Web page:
Happy Sunday and International Women's Day! This day is aimed to help nations worldwide eliminate
discrimination against women and to help women achieve full and equal participation in global development. 2020 theme is #EachforEqual. Individually we are all responsible for our own thoughts and actions, all day, everyday. We can actively choose to challenge stereotypes, fight bias, broaden perceptions, improve situations and celebrate women's achievements. COLLECTIVELY, each one of us can help create a gender equal world. Let's all be #EachforEqual everyday.
The official day to celebrate is today, March 8!
We think it should be everyday!
While there are numerous women throughout history that have challenged norms and stood up to societal pressure, and changed the world, we can’t possibly cover them all.
Here are 12 global women from 1700's to current day (plus 1) who all broke the mold decades - sometimes even centuries - before their time.
Maria Theresa of Austria (1717-1780)
inherited the rule of a country that was penniless and poorly governed. Though her father had ensured her succession, he had not educated her on matters of the state. She eventually chose her own
and deftly delegated responsibilities. She turned around the economy, revitalized the military, and instituted mandatory public education for both boys and girls in the country. She held onto her rule amidst 2 wars, and managed all this while still giving birth to 16 children.
Mary Wollstonecraft (1759-1797)
Perhaps best known for her work,
A Vindication of the Rights of Woman (1792),
was anything but a traditional young English woman. She became an intellectual and a writer, and believed strongly that women should be educated as men. She took lovers and had a child out of wedlock when such things were scandalous, and her reputation was tarnished for decades. However, it is believed that her works strongly influenced writers like Jane Austin, and during the women’s suffrage movement of the late 1800’s her writings, particularly her ideas about educating women, became the backbone of the feminist movement.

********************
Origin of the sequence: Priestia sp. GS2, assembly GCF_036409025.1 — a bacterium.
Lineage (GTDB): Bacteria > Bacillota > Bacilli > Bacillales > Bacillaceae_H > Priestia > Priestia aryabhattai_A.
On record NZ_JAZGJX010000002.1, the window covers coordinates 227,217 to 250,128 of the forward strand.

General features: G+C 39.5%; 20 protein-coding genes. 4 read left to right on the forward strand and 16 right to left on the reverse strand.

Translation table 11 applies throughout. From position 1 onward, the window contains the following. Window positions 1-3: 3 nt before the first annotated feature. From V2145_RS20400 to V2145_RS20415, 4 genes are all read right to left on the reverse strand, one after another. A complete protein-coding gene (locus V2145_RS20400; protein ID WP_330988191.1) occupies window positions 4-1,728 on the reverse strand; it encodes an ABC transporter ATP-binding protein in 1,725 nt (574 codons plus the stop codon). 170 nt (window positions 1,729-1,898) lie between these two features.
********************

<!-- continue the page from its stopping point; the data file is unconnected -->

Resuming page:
Queen Victoria (1819-1901)
inherited the throne at the age of 18, and was the longest ruling monarch in British history, until her granddaughter surpassed her record in 2015. She presided over one of the largest empires the world has ever known, and was beloved both in England and in many of the British Colonies. She managed to maintain her rule and continue to build the modern constitutional monarchy while remaining largely independent of party politics.
Susan B. Anthony (1820 -1906)
An American social reformer and women's rights activist who played a pivotal role in the
movement. Born into a
family committed to social equality, she collected
petitions at the age of 17. In 1856, she became the New York state agent for the
American Anti-Slavery Society
arranged for Congress to be presented with an amendment giving women the right to vote which it later became known colloquially as the
Susan B. Anthony
Amendment and was ratified as the
Nineteenth Amendment to the U.S. Constitution
When she first began campaigning for women's rights,
was harshly ridiculed and accused of trying to destroy the institution of marriage. She became the first actual woman to be depicted on U.S. coinage when her portrait appeared on the
1979 dollar coin
Jane Addams (1860- 1935)
Known as the mother of
, she was a pioneer American
activist/reformer, social worker,
She co-founded Chicago's
, one of America's most famous settlement houses. In 1920 she was a co-founder for the
In 1931 she became the first American woman to be awarded the
Nobel Peace Prize
and is recognized as the founder of the